A one-year old startup company, Social Intelligence Corporation, makes it it’s business to know what you are have done and are currently doing on Facebook, Twitter, Craigslist and other social networking sites. Of course, the company isn’t scouring the Internet and invading your online privacy for its own uses. Instead, Social Intelligence has clients – some are even the big guys, like Fortune 500 companies – that pay for social media background checks on potential hires and even current employees.
Is This Legal?
Yes! Just this week, the FTC, after a yearlong investigation of the company, declared that Social Intelligence complies with the Fair Credit Reporting Act, as was reported by Forbes. The company makes sure that its clients inform potential job seekers that their online social footprint is being researched. They must also indicate to the applicant whether the results of the background check negatively impacted their chances of being employed.
How a Background Check Happens
So what exactly occurs when Social Intelligence does a background check on you? Kashmir Hill from Forbes gives a close examination of the process. Below are some highlights that you should be aware of if you are concerned about your privacy.
- Social Intelligence requires a job applicant to sign a permission form before a background check begins. While the company was being investigated by the FTC, it modified the language of this form to make the description of the process more transparent; it also includes a few examples of what information might be included in the search.
- Once the search is completed, Social Intelligence provides the applicant with a copy of the report; the investigated party is then given the opportunity to challenge the legitimacy the findings. This also gives the job seeker a chance to see what is on the web that is hindering his or her employment opportunities. According to Forbes, the COO of the company, Geoffrey Andrews, claims that no one has ever challenged their findings.
- Social Intelligence keeps the data found in their background checks in a file for up to seven years! At first, Forbes, in a different article, found this rather alarming. However, Andrews clarified that while “bad” findings are kept on record, they are not reused if a new client wants another background done on you. He stated, “Per our policies and obligations under the Fair Credit Reporting Act, we run new reports on applicants on each new search to ensure the most accurate and up-to-date information is utilized, and we store the information to maintain a verifiable chain-of-custody in-case the information is ever needed for legal reasons.”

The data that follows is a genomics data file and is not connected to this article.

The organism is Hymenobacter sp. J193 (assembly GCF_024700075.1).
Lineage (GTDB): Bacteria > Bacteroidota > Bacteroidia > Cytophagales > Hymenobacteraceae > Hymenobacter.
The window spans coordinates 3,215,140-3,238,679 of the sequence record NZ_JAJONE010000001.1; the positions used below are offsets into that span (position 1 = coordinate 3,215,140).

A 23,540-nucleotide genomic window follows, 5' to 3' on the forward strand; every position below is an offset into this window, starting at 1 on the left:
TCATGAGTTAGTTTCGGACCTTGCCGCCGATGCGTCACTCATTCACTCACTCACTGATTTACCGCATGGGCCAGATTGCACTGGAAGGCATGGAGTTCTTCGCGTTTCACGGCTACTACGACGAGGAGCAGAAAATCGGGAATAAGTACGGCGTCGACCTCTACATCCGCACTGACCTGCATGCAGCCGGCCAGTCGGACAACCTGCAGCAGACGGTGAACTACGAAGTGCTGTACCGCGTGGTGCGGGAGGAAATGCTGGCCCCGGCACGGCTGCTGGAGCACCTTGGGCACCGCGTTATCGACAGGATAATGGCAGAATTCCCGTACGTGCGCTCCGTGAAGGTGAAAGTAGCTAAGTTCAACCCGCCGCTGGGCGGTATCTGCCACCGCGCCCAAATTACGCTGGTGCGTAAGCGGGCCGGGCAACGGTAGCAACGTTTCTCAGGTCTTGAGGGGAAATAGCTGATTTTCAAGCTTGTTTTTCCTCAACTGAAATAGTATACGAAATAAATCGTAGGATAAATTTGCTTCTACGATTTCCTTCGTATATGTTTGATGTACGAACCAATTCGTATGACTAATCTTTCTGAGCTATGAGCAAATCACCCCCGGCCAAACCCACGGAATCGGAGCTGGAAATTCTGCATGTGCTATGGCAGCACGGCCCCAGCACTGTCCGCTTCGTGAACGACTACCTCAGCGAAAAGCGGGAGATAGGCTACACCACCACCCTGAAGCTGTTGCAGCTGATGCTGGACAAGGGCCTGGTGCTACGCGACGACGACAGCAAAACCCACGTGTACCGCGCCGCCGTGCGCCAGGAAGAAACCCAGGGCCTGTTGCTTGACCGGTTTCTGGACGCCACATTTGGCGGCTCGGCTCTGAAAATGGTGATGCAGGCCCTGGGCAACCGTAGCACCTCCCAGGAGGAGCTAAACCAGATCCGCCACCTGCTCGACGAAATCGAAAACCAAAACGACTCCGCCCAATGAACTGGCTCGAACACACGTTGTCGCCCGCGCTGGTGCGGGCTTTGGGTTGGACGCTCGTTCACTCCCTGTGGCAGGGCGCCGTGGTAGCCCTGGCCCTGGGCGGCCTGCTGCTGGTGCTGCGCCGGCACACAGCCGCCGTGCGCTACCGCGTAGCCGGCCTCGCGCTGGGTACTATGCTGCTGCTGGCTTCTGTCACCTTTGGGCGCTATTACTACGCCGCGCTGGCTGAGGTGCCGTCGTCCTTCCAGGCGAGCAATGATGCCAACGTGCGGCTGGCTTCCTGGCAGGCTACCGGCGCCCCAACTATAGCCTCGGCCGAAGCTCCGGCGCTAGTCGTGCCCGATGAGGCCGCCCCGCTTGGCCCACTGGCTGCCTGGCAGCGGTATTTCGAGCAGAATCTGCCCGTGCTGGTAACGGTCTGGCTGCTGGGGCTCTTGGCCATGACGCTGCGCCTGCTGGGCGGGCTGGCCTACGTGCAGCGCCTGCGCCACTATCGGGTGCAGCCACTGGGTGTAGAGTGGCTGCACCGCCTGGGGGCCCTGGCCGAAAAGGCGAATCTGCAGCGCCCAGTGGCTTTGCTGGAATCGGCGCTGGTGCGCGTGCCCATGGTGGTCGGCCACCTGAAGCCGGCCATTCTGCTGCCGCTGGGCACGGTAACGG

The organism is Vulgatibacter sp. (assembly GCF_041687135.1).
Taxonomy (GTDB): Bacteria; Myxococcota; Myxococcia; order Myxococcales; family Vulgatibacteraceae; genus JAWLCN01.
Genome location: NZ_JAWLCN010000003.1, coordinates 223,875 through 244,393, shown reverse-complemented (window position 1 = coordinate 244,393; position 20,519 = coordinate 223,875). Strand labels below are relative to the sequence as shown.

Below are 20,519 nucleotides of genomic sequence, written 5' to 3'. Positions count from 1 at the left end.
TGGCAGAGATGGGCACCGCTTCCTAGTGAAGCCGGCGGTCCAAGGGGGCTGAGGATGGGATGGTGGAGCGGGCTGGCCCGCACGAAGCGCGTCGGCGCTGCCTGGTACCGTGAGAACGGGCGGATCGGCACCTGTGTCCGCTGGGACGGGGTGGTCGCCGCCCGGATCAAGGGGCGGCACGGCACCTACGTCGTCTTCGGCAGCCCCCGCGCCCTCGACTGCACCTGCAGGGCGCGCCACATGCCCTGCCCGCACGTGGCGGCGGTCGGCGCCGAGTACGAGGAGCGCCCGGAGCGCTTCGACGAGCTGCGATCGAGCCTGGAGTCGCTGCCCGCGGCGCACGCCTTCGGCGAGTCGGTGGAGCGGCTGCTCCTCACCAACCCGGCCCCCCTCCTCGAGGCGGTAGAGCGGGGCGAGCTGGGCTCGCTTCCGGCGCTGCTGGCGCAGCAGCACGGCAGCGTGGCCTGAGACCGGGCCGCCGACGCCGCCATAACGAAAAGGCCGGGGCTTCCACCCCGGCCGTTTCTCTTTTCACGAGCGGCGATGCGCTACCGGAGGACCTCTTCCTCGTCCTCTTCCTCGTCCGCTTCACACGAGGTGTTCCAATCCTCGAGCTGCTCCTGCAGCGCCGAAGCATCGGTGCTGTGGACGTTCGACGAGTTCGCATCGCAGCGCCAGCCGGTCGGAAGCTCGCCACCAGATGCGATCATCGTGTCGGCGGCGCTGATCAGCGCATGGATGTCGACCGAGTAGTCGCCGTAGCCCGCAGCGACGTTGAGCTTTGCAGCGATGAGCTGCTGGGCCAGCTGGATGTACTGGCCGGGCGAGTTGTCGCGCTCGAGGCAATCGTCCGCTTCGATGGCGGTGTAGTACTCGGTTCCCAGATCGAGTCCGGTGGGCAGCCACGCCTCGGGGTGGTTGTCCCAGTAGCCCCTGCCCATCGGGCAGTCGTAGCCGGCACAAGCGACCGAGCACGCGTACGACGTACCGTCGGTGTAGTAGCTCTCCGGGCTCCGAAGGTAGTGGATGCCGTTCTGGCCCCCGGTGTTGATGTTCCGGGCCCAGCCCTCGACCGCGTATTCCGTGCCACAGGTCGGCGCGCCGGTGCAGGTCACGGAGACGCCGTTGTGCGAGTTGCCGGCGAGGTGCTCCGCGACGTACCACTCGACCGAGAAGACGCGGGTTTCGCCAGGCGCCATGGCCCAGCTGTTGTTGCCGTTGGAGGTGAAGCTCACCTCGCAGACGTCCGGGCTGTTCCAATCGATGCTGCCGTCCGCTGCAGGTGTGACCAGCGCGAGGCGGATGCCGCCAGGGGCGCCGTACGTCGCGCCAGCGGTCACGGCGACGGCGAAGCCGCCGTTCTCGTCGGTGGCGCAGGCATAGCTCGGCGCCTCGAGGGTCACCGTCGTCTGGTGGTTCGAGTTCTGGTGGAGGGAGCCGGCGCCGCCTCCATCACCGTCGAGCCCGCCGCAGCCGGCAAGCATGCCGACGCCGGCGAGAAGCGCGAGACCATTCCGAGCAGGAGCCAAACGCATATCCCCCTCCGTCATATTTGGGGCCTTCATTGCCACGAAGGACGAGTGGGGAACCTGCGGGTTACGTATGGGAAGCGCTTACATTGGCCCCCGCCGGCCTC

- The company also monitors the current employees of some clients to make sure they are not disclosing confidential information, partaking in professional misconduct or illegal activity. Andrew does note that Social Intelligence will only provide this service to clients that have a social media policy enacted with its employees and that it will not monitor former employees.
Light at the End of the Tunnel?
It seems that Social Intelligence has the ability to know anything about anyone with a social media account. One important aspect to note is that the company cannot provide a report on information that is not for the public eye. This means if you want to protect yourself you can change your privacy settings. For tips of making your Facebook profile secure, read our guide to the site’s security settings.
According to Andrews, there are also certain boundaries that the company will not cross. While doing the background check, there are certain things that the findings do not report, such as religion, martial status and sexuality. He also noted that one client wanted Social Intelligence to check up on applicants and their sexual preferences; the company refused.
If you are wondering what Social Intelligence is finding, Forbes reported some statistics. Only 20% of candidates they screen pop a red flag with a negative report. Some of these negatives have included applicants trying to buy Oxycontin on Craigslist or another posing in a picture with multiple firearms. The other applicants have a neutral or positive report. Another interesting thing to note: included in the reports are not just the bad things. For example, if a potential candidate won an award or did something good which was broadcasted online via a social network, this is also included the report.
It is scary to think that the private information that you have posted on social networks can appear in your background check and hinder your job search. Do you think that Social Intelligence is crossing the line into private lives? Or do you think it is the user’s responsibility to protect his own personal information disseminated on social networks?